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Oxford University Press is a department of the University of Oxford. It furthers the University's objective of excellence in research, scholarship, and education by publishing worldwide.

Print Price: $30.95

288 pp.
2 b/w line illustrations, 6 1/8" x 9 1/4"


Publication date:
March 2009

Imprint: OUP US

Imprisoning Communities

How Mass Incarceration Makes Disadvantaged Neighborhoods Worse

Todd R. Clear

Series : Studies in Crime and Public Policy

At no time in history, and certainly in no other democratic society, have prisons been filled so quickly and to such capacity than in the United States. And nowhere has this growth been more concentrated than in the disadvantaged--and primarily minority--neighborhoods of America's largest urban cities. In the most impoverished places, as much as 20% of the adult men are locked up on any given day, and there is hardly a family without a father, son, brother, or uncle who has not been behind bars.

While the effects of going to and returning home from prison are well-documented, little attention has been paid to the impact of removal on neighborhoods where large numbers of individuals have been imprisoned. In the first detailed, empirical exploration of the effects of mass incarceration on poor places, Imprisoning Communities demonstrates that in high doses incarceration contributes to the very social problems it is intended to solve: it breaks up family and social networks; deprives siblings, spouses, and parents of emotional and financial support; and threatens the economic and political infrastructure of already struggling neighborhoods. Especially at risk are children who, research shows, are more likely to commit a crime if a father or brother has been to prison. Clear makes the counterintuitive point that when incarceration concentrates at high levels, crime rates will go up. Removal, in other words, has exactly the opposite of its intended effect: it destabilizes the community, thus further reducing public safety.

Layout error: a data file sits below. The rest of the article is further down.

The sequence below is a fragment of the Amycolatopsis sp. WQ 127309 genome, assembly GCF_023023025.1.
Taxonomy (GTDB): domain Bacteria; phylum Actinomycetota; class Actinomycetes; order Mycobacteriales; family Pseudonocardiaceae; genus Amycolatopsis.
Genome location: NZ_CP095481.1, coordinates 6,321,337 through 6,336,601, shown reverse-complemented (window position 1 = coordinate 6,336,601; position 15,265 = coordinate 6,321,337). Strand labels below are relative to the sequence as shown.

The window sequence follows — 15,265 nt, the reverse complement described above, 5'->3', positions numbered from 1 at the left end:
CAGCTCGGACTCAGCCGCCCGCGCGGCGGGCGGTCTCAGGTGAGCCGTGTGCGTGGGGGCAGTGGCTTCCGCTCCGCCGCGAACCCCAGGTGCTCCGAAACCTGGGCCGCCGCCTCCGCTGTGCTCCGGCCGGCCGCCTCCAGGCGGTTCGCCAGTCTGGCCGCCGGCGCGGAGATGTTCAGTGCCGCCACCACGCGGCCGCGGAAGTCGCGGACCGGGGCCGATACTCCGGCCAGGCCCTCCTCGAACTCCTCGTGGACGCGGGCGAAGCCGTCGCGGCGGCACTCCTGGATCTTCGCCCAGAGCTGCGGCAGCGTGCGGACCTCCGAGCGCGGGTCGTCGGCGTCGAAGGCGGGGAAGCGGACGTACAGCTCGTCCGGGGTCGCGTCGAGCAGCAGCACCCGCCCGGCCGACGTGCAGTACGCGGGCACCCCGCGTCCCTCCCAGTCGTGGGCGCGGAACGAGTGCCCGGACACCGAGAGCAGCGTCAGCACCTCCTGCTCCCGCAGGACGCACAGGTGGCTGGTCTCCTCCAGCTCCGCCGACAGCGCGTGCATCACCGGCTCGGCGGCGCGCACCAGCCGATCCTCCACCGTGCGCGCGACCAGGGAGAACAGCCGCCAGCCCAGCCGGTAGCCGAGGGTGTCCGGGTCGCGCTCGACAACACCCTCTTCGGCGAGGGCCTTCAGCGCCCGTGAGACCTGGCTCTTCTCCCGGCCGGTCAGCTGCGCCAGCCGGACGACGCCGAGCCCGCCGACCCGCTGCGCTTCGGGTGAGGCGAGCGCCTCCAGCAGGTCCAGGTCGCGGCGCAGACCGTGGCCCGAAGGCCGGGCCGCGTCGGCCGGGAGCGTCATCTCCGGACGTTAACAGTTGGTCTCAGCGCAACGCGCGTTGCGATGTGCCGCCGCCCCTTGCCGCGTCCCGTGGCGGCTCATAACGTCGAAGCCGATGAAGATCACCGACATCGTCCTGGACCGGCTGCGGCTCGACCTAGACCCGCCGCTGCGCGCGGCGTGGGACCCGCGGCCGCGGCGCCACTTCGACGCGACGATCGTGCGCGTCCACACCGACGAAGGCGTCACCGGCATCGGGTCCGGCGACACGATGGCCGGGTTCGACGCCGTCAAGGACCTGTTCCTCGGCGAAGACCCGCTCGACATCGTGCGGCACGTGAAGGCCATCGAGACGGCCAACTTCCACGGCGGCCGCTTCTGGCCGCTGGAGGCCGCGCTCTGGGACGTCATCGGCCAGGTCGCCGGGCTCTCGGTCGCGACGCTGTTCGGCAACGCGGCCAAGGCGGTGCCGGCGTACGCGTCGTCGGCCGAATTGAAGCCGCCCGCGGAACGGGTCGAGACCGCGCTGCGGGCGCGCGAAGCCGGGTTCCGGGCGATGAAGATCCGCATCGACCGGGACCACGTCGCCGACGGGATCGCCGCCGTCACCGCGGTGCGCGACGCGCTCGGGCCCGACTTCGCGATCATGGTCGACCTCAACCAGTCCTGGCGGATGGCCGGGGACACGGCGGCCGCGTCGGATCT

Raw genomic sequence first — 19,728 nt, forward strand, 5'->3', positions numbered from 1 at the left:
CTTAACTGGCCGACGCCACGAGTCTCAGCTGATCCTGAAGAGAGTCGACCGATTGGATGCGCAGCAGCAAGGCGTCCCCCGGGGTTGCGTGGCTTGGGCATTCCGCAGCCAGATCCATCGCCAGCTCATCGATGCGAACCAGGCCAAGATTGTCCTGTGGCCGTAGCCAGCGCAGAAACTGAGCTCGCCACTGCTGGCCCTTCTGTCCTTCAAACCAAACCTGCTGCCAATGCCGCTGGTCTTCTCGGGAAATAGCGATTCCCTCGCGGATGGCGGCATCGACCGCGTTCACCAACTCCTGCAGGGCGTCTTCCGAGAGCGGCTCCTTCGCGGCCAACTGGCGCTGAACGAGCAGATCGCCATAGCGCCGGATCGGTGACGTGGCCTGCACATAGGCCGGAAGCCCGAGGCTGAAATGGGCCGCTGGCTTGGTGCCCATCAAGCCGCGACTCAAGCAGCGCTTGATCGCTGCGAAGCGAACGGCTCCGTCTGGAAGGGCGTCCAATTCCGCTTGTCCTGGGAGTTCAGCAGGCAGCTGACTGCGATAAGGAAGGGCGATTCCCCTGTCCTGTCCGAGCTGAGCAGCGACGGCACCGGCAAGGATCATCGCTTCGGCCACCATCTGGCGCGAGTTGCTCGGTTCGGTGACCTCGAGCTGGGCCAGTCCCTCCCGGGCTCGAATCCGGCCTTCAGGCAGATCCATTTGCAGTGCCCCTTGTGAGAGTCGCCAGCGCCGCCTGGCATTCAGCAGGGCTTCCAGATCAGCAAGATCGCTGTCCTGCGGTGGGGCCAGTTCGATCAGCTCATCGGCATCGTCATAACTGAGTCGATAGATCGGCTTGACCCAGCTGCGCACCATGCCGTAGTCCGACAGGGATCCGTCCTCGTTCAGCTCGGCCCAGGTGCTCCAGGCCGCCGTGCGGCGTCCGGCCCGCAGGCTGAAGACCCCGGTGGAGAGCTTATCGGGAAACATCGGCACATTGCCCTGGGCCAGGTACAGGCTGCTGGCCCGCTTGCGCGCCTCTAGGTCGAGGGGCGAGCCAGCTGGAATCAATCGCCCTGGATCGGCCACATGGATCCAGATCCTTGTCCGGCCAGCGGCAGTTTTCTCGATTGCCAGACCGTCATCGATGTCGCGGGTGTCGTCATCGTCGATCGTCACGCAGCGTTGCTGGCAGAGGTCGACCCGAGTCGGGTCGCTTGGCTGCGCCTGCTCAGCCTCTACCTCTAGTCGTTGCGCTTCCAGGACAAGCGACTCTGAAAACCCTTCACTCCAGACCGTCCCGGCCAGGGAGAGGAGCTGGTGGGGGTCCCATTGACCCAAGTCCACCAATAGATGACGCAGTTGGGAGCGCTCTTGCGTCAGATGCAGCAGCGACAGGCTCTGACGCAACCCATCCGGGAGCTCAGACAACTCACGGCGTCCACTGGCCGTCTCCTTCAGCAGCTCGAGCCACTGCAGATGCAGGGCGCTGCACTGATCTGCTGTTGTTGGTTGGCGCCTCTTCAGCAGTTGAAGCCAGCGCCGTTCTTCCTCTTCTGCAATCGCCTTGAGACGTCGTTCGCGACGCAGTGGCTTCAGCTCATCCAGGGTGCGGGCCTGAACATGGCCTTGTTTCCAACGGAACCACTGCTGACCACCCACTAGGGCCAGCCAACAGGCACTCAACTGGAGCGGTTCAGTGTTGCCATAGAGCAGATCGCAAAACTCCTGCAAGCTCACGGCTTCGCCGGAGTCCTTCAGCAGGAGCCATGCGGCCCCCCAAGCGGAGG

Demonstrating that the current incarceration policy in urban America does more harm than good, from increasing crime to widening racial disparities and diminished life chances for youths, Todd Clear argues that we cannot overcome the problem of mass incarceration concentrated in poor places without incorporating an idea of community justice into our failing correctional and criminal justice systems.

Readership : Students and scholars of criminal justice, criminology, sociology, law, public policy, and public administration; corrections, probation, and parole officers and administrators; anyone passionate about the criminal justice system, especially the effects of mass imprisonment.

1. The problem of concentrated incarceration
2. Incarceration and crime
3. The problem of mass incarceration concentrated in poor places
4. Communities, coercive mobility, and public safety
5. Death by a thousand little cuts: studies of the impact of incarceration
6. In their own voices: people in high incarceration communities talk about the impact of incarceration
7. The impact of incarceration on community safety
8. Dealing with concentrated incarceration-the case for community justice
Appendix: Imagining a Strategy of Community Justice

There are no Instructor/Student Resources available at this time.

Todd R. Clear is a Distinguished Professor at John Jay College of Criminal Justice, City University of New York, and founding editor of the journal Criminology & Public Policy. He is the author of eleven books and numerous articles and book chapters on criminal justice issues ranging from corrections and sentencing to community justice.

Thinking about Crime - Michael Tonry
Governing through Crime - Jonathan Simon
Arbitrary Justice - Angela J. Davis
Making Sense - Margot Northey and Joan McKibbin

Special Features

  • Bringing new empirical evdience to bear on the understudied problem of the consequences of mass incarceration, Todd Clear demonstrates how mass incarceration actually leads to more in crime in America's cities.
  • As prison populations continue to grow, the strains and stresses mass imprisonment places on communities, prisoners, and the entire criminal justice system will continue to dominate the public debate on crime.